Song mode controls your top layer, adjusting everything from tempo to zoom, through effects and arrangement viewing. Inst gets you loading up plugins and presets via the main browser. 

Load one up and play melodies with the pads, control native PreSonus instrument parameters with the knobs and options like octave select with the eight A-H buttons. Load up an Impact XT drum module and the pads become loop or hit triggers, the knobs select volume, pan etc and the buttons different banks of sounds. Most controls are, of course, re-assignable.

Alive in Live

Atom SQ comes bundled with Ableton Live Lite and is also optimised to control that DAW. You have to set it as a MIDI controller, but once up and running integration is pretty good. Inst mode has you, as with Studio One, accessing playable options including the Arp and drum pads. 

When PreSonus talk about deep integration, they certainly mean it. This goes about as far into Studio One as we’ve seen

In Song mode, the top row of pads is used to launch clips (the Minus key stops them) and the bottom steps through tracks. It’s easy to launch scenes and step through different ones using the cursor keys.

In Arrangement view, in Live the rotaries control volume, sends and panning and you can easily switch in and out of windows – browser, devices and details etc.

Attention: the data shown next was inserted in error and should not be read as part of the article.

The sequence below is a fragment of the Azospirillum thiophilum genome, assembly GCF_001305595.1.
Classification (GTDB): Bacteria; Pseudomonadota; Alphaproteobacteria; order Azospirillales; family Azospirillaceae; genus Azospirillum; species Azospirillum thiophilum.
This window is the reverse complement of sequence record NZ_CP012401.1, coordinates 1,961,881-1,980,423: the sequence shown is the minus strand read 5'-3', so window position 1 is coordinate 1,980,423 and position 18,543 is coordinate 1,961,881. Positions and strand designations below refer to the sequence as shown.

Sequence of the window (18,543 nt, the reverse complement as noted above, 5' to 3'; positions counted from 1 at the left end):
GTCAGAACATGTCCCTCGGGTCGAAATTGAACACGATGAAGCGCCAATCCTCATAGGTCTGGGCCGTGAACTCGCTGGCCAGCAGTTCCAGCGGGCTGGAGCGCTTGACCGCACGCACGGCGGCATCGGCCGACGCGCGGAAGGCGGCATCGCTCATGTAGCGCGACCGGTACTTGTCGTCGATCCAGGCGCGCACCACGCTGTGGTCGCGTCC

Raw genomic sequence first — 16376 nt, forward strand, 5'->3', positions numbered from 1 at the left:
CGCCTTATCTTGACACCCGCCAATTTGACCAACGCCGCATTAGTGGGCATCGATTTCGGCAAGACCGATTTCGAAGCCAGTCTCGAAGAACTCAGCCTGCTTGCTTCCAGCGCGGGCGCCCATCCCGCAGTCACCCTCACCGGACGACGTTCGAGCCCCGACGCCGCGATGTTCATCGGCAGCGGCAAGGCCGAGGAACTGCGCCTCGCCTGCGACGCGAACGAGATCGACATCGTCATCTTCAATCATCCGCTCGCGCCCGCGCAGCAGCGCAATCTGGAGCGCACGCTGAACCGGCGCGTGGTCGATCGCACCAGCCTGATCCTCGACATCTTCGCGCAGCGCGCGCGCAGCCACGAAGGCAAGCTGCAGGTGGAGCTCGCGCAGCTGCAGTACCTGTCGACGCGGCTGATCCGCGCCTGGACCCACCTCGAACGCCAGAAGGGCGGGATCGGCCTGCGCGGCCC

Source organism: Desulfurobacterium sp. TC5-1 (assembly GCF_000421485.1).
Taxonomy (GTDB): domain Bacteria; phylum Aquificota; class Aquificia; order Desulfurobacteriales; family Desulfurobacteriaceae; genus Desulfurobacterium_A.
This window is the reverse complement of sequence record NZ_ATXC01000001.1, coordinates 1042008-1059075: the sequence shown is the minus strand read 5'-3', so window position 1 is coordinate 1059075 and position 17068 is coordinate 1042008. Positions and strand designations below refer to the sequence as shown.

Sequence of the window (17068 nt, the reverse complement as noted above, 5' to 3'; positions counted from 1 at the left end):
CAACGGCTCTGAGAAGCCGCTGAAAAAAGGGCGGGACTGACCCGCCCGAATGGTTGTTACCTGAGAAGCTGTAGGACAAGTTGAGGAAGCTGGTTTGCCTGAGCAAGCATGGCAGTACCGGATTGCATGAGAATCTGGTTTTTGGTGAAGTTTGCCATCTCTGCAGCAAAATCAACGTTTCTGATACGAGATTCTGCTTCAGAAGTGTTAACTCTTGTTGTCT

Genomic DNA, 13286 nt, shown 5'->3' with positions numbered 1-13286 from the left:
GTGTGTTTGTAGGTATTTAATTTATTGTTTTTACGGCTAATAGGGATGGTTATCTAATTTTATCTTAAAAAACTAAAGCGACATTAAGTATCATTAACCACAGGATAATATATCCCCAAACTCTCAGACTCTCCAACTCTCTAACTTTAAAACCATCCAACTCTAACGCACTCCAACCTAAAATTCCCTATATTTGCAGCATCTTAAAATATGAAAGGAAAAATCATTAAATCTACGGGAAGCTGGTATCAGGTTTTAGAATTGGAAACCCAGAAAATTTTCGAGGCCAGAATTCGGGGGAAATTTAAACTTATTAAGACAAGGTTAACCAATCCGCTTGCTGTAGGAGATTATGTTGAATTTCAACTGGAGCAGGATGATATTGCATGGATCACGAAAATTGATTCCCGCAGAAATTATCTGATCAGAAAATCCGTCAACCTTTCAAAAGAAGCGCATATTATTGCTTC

Editor mode gets you get into device detail, so you can step through each one on a track, the rotaries controlling Ableton ones (not all third party). You can’t see which dial controls what but it soon becomes instinctive. In fact, the whole Live experience is good; not as deep as Studio One but better than you might expect.


There’s more to Atom than we have room to discuss here. When PreSonus talk about deep integration, they certainly mean it. This goes about as far into Studio One as we’ve seen – not to mention Live (see box) offering a wealth of different setups and options. It’s an outstanding control solution, and a stylish one to boot.

MusicRadar verdict: Atom SQ is one of the best controllers for Studio One that we have come across and also a great Live option. It’s a stylish desktop solution and a good price too.

The web says

"The Atom SQ’s integration with Studio One and Ableton Live is so tight that it makes us wish every company could model itself after PreSonus in this regard. While there are cheaper alternatives out there, you’d have difficulty finding any that match the deep functionality of the Atom."

"PreSonus built the Atom SQ explicitly for its own DAW, Studio One, and it shows. The integration between the two is excellent. The build quality is good, especially for the price, and the unique staggered layout bridges the gap between a traditional keyboard and a grid-based pad controller." 

Hands-on demos





  • TYPE: Keyboard/pad hybrid MIDI keyboard/pad performance and production controller
  • KEY FEATURES: 32 velocity and pressure-sensitive RGB LED pads, 8 Rotary Encoders, Touchstrip, Studio One Step Sequencer, TR-style 16-step Sequencer, Bundled Software, and USB Connectivity
  • SYSTEM REQUIREMENTS: macOS 10.13 or later, Intel Core i3 or higher;  Windows 10 or later, Intel Core i3 / AMD A10 or higher (both 64-bit, 8GB or more RAM recommended)
  • CONTACT: PreSonus